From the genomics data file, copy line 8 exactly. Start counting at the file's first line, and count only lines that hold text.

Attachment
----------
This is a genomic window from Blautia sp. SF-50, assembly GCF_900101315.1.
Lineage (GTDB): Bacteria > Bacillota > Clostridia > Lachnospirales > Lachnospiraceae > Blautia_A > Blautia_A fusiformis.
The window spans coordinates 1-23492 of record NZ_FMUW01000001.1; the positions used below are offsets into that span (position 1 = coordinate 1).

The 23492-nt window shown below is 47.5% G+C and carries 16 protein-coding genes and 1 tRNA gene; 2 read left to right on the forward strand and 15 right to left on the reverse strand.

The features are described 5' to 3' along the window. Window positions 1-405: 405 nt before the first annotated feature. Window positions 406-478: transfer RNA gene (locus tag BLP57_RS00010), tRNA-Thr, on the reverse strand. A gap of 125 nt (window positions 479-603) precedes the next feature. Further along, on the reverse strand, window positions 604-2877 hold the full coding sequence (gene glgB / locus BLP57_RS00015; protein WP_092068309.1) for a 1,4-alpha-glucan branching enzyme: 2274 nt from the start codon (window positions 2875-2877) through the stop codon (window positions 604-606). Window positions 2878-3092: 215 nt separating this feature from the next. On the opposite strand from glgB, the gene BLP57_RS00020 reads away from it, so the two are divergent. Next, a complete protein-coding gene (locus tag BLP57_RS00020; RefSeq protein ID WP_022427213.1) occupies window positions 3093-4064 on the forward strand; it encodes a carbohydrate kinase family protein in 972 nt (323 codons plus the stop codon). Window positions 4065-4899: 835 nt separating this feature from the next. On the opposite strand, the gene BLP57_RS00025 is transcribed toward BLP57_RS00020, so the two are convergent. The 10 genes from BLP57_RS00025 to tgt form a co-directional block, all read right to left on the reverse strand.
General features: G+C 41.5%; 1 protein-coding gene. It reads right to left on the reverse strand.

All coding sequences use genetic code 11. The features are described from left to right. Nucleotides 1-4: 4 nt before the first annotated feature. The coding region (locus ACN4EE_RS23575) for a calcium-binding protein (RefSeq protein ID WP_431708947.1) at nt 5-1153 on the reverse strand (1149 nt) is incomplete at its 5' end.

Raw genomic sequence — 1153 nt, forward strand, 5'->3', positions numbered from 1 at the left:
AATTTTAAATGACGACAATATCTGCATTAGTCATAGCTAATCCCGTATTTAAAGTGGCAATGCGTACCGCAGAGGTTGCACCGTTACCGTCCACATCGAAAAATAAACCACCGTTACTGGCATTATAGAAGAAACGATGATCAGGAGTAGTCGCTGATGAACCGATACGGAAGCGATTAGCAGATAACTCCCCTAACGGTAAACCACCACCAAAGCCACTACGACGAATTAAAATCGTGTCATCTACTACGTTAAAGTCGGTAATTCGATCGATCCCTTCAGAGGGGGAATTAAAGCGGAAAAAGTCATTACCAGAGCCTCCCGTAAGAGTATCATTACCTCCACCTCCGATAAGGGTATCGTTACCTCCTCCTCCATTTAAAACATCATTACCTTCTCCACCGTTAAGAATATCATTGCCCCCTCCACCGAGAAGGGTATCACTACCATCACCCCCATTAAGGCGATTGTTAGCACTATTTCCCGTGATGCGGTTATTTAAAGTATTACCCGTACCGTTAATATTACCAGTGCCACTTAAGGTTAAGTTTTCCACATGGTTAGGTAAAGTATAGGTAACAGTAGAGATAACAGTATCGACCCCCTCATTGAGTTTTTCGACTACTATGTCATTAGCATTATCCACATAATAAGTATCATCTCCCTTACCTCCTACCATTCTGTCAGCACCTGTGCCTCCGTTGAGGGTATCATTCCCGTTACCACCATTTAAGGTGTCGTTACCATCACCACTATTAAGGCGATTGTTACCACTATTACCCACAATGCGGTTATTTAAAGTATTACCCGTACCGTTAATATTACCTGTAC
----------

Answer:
Raw genomic sequence — 1153 nt, forward strand, 5'->3', positions numbered from 1 at the left: